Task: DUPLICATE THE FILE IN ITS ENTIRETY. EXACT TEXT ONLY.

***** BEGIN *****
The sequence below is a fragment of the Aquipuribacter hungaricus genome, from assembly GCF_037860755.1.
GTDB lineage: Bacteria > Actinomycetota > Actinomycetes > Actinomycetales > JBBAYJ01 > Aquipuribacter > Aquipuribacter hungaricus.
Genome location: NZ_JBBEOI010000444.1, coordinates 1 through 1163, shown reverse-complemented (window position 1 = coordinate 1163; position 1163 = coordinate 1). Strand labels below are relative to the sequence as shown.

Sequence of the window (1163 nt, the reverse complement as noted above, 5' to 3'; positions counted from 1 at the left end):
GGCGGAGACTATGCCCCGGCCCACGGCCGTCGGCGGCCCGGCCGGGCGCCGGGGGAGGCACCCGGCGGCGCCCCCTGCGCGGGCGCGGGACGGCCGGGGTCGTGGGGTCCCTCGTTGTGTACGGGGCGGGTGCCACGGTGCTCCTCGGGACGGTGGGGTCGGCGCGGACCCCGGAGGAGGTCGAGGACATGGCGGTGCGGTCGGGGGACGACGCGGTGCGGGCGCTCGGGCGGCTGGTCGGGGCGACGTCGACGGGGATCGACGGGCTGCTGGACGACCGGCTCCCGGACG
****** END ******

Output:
The sequence below is a fragment of the Aquipuribacter hungaricus genome, from assembly GCF_037860755.1.
GTDB lineage: Bacteria > Actinomycetota > Actinomycetes > Actinomycetales > JBBAYJ01 > Aquipuribacter > Aquipuribacter hungaricus.
Genome location: NZ_JBBEOI010000444.1, coordinates 1 through 1163, shown reverse-complemented (window position 1 = coordinate 1163; position 1163 = coordinate 1). Strand labels below are relative to the sequence as shown.

Sequence of the window (1163 nt, the reverse complement as noted above, 5' to 3'; positions counted from 1 at the left end):
GGCGGAGACTATGCCCCGGCCCACGGCCGTCGGCGGCCCGGCCGGGCGCCGGGGGAGGCACCCGGCGGCGCCCCCTGCGCGGGCGCGGGACGGCCGGGGTCGTGGGGTCCCTCGTTGTGTACGGGGCGGGTGCCACGGTGCTCCTCGGGACGGTGGGGTCGGCGCGGACCCCGGAGGAGGTCGAGGACATGGCGGTGCGGTCGGGGGACGACGCGGTGCGGGCGCTCGGGCGGCTGGTCGGGGCGACGTCGACGGGGATCGACGGGCTGCTGGACGACCGGCTCCCGGACG